Valerian and the City of a Thousand Planets (2017)

Capsule Review

Valerian and the City of A Thousand Planets is a fantastical science fiction tale, brought to you by Luc Besson, who has made such films as The Fifth Element, Lucy, and The Professional. Valerian, as I will call it henceforth, is an adaptation of a French comic series, Valerian and Laureline, which ran from 1967 to 2010. I’m unfamiliar with the original material, and this was probably intended to be the start of a new movie series, but despite the amazing visuals and strong base story, it will probably exist alone.

Stone-faced acting and a near total lack of chemistry between the two leads lessens the excitement of the film. It’s sad because this could have been a greater movie.

Standard Review (with minor plot spoilers)

The City of a Thousand Planets came to be when nations of Earth cooperated and created an international space station that everyone contributed to. As time went on, other worlds and species contributed to its growth over time.  This story takes place several hundred years beyond that,  and our story picks up from there.

Major Valerian (Dane DeHaan) and Sergeant Laureline (Cara Delevingne) are government agents. They’re tasked with confiscating a contraband device that’s being purchased by less-than-legal citizens.  This turn of events has major repercussions throughout known space, and causes a load of trouble for the City.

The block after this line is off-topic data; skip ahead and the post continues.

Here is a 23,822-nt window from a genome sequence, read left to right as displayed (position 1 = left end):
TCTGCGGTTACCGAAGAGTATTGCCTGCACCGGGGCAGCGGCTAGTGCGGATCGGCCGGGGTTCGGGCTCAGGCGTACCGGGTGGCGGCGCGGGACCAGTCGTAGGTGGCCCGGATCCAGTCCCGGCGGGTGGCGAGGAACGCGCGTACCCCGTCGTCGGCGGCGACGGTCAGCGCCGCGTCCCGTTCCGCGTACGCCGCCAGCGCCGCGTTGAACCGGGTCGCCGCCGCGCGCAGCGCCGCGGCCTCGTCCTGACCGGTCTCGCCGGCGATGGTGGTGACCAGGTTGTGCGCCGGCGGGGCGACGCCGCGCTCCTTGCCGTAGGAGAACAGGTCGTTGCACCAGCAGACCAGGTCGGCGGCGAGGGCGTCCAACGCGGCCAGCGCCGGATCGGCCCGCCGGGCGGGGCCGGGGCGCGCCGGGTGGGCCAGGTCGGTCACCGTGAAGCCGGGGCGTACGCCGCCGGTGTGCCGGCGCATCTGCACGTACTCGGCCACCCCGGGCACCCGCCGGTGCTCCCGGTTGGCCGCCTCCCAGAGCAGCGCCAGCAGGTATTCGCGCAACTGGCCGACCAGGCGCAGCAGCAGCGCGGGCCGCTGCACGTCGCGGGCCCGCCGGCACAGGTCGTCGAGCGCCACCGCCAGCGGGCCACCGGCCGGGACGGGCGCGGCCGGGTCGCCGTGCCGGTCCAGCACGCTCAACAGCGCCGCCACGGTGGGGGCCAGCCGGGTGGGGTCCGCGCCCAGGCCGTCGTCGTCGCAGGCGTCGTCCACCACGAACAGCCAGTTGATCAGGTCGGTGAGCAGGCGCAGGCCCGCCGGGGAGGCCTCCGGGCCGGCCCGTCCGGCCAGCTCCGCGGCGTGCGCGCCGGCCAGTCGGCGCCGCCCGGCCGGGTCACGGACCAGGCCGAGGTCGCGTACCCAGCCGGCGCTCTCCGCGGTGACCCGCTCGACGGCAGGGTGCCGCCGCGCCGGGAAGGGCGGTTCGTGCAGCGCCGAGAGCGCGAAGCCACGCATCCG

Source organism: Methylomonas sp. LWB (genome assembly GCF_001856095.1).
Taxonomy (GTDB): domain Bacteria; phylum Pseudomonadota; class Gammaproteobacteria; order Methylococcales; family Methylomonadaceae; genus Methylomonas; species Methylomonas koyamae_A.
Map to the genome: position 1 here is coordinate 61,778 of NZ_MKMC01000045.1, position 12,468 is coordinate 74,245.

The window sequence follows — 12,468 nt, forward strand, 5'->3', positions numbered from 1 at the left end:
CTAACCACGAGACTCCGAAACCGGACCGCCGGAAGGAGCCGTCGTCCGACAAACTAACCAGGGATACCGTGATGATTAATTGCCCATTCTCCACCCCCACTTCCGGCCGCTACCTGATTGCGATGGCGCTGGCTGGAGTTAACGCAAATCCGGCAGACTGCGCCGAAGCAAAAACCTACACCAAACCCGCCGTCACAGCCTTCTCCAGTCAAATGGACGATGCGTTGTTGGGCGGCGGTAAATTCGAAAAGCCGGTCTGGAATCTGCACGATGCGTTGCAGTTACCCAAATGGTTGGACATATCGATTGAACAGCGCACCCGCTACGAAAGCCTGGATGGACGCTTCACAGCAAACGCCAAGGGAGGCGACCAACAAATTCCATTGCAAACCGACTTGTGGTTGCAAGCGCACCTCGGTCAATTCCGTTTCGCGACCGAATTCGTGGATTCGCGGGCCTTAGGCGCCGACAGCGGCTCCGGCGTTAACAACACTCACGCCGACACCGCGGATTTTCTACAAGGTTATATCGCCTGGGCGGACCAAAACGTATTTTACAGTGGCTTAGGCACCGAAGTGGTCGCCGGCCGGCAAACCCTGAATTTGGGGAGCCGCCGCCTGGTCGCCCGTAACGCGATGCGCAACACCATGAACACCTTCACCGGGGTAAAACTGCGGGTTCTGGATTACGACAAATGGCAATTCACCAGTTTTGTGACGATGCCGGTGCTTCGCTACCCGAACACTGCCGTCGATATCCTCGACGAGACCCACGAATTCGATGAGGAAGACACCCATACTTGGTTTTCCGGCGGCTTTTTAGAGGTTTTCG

Stunning visuals abound, and are not part of this story. Repeated viewings will provide more detail on that front, but it makes for a lush movie experience. So many possibilities there. It’s a good story, regardless of what comes next in this review.

Valerian and Laureline work as a team, and it’s clear from the start that Valerian wants more. Laureline rebuffs him, but he doesn’t give up that easily. Here is the main problem with the film – these two just don’t work together, as a couple. I’m not convinced of the spark, and it’s as if they interact not because they want to, but because they must. Neither actor is very expressive in a way that tells me they like each other. While Cara Delevingne has very expressive eyes and eyebrows, it stops there. She’s like a joyless Christina Ricci, but without the intensity. Dane DeHaan is no better. I almost feel like someone shot their faces up with Botox before shooting the film, and their atonal acting just ruins it.  Yes, they say their lines about their attraction, but I’m not convinced. Not. One. Bit. More than anything else, it ruined my enjoyment of the movie. Rihanna is a scene stealer, but I won’t say more about her role.

As much as it pains me, I cannot recommend the film. If you really want to satisfy your curiosity, by all means, do so, but whatever medium you choose, definitely watch a high definition recording. It’s a very pretty movie.